There is as much difference in the quality of the literary work of the brothers as there is between an ordinary bit of chalk and a particularly fine bit of cheese. Robert Barr's work is readable always; it is popular, also, and a book from his pen is sure of a fair sale. The critics never say severe things of the man or his work. James Barr, on the other hand, writes for his own satisfaction. It would seem as if he searched the list of publishers and chose one who would take as much precaution in hiding his book from the light of day as the author took in killing its chance of sale with a grotesque title. "Gosh! Who's Been Giving My Donkey Beans? might have a glimmer of meaning to an American; it must be as Sanskrit to the majority of Englishmen.

The book is, in a way, a sequel to "The Gods Give My Donkey Wings." The latter has had as many readers as could lay hands upon it, and a majority of these must have had a desire to lay hands upon the author, for, curious as it may seem, it is impossible, after one has read the book, to think of a title that would fit it more worthily than "The Gods Give My Donkey Wings." It is undoubtedly a work of genius, although a failure so far as sale is concerned. One may read it in a night, but to pick it up is to read it, even if the process brings night into day.

Emulous of the glory acquired a year or two ago by the Boston Public Library through its list of forbidden books, the sister institution in Denver has been doing a little restricting. Its tender care has been directed towards children, and the demoralizing tale with which it begins its holy crusade is "Huckleberry Finn."

Huckleberry is not entirely banished. He is merely put upon the shelves whence special requests, countersigned orders, and certificates of good character and scholarly purpose are necessary to dislodge him. He shares this distinction with Burton's translation of the "Arabian Nights," the unexpurgated edition of "Leaves of Grass," the Decameron," and similar productions.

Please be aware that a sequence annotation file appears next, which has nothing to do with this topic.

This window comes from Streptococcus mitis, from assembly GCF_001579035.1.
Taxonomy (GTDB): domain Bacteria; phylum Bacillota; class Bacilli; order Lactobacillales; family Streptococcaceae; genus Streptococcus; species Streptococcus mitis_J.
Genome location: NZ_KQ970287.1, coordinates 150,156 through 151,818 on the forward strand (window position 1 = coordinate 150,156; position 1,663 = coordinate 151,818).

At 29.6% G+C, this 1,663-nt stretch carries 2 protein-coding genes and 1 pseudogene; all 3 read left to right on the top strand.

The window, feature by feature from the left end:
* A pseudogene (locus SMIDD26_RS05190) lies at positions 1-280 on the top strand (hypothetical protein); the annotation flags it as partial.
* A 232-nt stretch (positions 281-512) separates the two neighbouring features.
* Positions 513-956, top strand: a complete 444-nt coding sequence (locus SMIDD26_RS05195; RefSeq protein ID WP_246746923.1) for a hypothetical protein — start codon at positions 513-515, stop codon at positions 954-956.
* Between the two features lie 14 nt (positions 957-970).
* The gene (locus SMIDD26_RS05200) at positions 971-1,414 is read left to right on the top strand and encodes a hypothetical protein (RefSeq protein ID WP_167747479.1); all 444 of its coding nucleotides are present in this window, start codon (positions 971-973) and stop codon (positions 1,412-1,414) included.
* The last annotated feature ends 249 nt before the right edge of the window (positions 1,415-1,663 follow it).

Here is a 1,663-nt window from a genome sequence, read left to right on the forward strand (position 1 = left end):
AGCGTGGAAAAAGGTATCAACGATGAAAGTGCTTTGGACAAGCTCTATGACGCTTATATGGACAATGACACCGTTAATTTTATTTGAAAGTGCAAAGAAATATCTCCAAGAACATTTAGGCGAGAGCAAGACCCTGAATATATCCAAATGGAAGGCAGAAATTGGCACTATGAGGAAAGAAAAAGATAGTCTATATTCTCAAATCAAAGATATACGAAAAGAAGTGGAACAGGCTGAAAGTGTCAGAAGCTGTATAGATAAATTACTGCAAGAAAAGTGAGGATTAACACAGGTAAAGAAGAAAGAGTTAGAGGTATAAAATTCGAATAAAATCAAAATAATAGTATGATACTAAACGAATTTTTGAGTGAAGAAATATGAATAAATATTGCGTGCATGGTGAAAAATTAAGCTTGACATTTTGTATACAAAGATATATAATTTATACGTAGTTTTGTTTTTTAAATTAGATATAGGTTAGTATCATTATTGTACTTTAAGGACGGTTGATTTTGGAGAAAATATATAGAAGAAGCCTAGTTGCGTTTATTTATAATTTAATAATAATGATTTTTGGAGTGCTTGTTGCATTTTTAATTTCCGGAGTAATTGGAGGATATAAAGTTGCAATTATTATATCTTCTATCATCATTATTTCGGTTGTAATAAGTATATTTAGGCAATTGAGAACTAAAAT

The sapient librarian, in an interview, absolves Mark Twain from viciousness. But he, the Denver critic-thinks that "the runaway feature and the idea con

veyed by the book that a lie is not a bad thing make the work one which it is best to keep for the minds which have passed the callow age."

Acting upon this enlightened principle of selection, the Denver Public Library must, in logic and impartiality, hasten to remove from its open shelves the following works "Robinson Crusoe," the story of a runaway; "Tom Brown at Rugby," a pernicious history in which schoolboys drink beer; "Oliver Twist," the adventures of a boy who was disobedient to the kind parish authorities; the Jungle Book," whose abandoned young hero, Mowgli, ran about the jungle naked with a knife in his hand; "Stalky & Co." the chronicle of lost wretches who were the terror of their tutors; and so on down a long and hitherto respectable list.

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The Denver youth will still have the "Elsie" books and the moral reflections of little Robert Reed to inform their minds and to excite their fancies.

Kate Douglas Wiggin, author of "The Birds' Christmas Carol," the " Penelope books and of many other delightful stories, has recently established a prize at Bowdoin College, to be known as the Hawthorne Prize, for creative work in English, that will be awarded each year at Commencement to the member of the Junior or Senior class presenting the best poem or short story.